We have received many calls about termination of contracts as a result of the coronavirus outbreak. Unforeseen events do not release contracted parties from their obligations in an agreement unless the contract specifically provides for that in a force majeure clause or if the contract is ‘frustrated’.
Most contracts contain a force majeure clause excusing the parties from performance of their obligations if certain events arise. ‘Force majeure’ translates from French as ‘superior force’ meaning that something significant has occurred meaning obligations in a contract cannot be performed. To apply, the clause must specifically cover the event that has arisen. In the case of coronavirus then a contract that has been recently entered into might specifically give the coronavirus outbreak as a reason for termination. More likely, is that a force majeure clause might refer to government action, travel difficulties, disease or perhaps a more general reference to unforeseen disruption. A clause must be carefully considered to check whether it applies in the circumstances.
If a force majeure clause does apply then consideration needs to be given as to whether coronavirus is in fact the cause of the inability to perform obligations, how long the clause excuses the parties from their obligations and what obligations the affected party has to try and mitigate its effect. A contract will normally have an obligation that any notices are given within a particular time after the unforeseen event occurs and in a particular way so the notice provisions in the contract must be checked and complied with.
Even if there is no force majeure clause, parties might be discharged from their obligations if the impact of coronavirus makes it physically or commercially impossible to perform the contract, or would render performance radically different from what the parties contemplated when the contract was made. An example might be if the government introduced a law making it illegal to undertake an obligation in the contract.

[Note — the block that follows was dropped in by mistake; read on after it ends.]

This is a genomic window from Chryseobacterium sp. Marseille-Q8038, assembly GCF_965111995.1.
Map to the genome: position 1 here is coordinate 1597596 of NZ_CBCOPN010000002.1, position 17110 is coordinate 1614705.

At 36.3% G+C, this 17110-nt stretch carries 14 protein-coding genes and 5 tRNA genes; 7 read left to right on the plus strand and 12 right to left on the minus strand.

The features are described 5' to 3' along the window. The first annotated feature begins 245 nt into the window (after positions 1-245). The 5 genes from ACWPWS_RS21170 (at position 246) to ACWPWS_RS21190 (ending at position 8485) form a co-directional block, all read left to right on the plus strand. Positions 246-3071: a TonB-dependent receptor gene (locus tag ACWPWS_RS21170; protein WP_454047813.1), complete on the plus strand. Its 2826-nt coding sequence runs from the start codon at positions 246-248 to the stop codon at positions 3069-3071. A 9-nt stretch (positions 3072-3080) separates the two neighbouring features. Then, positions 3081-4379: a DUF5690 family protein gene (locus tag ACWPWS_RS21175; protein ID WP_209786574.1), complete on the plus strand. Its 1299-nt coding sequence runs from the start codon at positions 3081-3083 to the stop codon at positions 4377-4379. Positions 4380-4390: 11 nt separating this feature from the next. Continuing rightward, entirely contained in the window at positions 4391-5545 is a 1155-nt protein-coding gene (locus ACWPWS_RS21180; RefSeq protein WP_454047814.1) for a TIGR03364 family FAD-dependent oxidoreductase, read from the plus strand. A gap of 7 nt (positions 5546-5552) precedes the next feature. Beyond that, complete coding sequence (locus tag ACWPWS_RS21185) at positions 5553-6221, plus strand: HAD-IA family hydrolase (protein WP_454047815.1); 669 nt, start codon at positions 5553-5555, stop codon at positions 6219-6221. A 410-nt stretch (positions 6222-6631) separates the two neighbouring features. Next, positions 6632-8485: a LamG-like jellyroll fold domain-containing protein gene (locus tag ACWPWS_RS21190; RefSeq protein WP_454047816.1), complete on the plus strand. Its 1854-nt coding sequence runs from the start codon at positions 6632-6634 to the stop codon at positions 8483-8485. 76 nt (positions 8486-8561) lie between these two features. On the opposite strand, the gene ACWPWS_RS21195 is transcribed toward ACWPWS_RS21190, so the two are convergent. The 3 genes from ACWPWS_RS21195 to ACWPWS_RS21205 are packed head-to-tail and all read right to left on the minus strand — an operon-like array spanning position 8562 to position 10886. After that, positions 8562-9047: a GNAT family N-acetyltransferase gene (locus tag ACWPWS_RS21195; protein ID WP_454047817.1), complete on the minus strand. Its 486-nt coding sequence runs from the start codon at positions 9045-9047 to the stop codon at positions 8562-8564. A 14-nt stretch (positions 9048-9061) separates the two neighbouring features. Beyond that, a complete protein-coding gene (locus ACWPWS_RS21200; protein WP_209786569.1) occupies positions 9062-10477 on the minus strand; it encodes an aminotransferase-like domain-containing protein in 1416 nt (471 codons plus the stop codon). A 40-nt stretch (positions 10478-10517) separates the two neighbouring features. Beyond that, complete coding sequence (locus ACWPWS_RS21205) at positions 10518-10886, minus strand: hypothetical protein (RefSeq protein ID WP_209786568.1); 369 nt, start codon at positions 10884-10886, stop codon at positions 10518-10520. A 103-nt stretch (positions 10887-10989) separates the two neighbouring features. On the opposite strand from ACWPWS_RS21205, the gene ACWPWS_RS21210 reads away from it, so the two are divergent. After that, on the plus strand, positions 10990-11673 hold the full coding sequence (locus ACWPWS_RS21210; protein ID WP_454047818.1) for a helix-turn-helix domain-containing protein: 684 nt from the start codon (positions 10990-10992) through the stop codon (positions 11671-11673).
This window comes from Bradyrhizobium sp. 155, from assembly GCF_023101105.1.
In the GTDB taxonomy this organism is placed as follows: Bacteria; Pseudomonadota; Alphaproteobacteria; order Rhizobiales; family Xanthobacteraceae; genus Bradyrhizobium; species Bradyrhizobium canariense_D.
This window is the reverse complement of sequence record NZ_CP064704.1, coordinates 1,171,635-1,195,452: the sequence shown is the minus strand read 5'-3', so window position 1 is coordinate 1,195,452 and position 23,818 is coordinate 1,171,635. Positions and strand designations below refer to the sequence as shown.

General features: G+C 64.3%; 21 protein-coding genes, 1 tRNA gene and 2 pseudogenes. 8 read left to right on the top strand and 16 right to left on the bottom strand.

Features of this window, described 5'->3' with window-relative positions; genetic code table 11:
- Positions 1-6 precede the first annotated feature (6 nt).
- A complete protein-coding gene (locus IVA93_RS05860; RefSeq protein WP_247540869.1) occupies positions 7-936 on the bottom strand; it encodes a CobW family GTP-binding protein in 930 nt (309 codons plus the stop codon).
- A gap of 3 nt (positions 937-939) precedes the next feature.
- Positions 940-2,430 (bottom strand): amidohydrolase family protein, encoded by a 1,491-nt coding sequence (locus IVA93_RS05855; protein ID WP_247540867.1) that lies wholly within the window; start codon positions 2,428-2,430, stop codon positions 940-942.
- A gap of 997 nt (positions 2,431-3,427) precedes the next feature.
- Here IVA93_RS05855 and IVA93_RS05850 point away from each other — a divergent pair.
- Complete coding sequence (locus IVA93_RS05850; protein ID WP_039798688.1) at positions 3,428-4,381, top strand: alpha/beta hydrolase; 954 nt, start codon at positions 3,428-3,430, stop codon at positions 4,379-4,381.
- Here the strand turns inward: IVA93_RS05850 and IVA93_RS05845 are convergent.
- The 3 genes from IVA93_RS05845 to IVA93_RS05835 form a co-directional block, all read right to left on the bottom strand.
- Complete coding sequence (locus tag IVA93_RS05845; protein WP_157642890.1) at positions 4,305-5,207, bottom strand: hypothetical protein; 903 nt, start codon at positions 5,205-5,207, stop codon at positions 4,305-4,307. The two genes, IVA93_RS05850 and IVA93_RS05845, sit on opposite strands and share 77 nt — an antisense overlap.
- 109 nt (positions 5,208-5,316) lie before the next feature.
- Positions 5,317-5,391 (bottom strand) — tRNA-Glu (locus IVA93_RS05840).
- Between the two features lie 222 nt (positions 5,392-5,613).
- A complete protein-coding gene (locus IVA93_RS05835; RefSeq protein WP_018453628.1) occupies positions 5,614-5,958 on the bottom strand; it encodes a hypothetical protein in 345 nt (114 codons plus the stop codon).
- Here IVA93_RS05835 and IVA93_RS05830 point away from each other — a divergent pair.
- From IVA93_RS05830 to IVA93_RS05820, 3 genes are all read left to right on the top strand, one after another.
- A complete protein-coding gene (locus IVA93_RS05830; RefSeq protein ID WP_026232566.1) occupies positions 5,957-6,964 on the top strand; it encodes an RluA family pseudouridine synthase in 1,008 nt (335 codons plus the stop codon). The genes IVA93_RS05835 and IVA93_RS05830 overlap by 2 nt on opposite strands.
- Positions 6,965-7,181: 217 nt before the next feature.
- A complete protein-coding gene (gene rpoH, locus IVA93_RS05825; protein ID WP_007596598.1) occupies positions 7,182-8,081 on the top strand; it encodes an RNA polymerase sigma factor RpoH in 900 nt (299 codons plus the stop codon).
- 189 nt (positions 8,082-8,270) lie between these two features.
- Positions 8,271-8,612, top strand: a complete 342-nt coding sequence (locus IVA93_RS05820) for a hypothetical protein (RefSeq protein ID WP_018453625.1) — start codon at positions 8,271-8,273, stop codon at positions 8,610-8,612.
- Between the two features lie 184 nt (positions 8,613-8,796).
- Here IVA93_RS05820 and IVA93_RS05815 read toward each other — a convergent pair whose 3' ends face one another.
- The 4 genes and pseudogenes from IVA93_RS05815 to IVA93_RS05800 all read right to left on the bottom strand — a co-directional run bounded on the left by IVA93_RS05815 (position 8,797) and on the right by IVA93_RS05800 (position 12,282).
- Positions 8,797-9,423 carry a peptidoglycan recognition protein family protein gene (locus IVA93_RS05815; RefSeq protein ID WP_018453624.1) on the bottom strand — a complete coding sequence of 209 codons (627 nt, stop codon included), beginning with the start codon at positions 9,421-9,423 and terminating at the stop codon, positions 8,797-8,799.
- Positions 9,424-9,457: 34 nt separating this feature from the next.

To seek relief from your obligations in a contract, or if you are the recipient of a notice from another party then the terms of the contract and the circumstances surrounding the request need to be carefully considered. Failure to perform obligations in contracts may impact other contracts and obligations to third parties and the effect on them could be significant. Before an issue arises we recommend that you review your contracts and seek our advice on where you stand. It is possible to agree a variation to a contract to address the change in circumstances or to introduce provisions to cater for possible future impact to save unnecessarily drastic action now.
For anyone entering into a new contract, consider what possible impact coronavirus might have on your agreement and an appropriate clause should be inserted to address the consequences.
For further advice on how the coronavirus (COVID-19) will affect your commercial contracts, our commercial team are on hand to help. Call 0845 287 0939 or contact us by email.
We are offering a fixed fee service of £450 plus VAT for the reviewing of a commercial contract in light of Coronavirus related business issues; to include advice on performance requirements, suspension, variation and termination. Call 0845 287 0939 or contact us by email to find out more.
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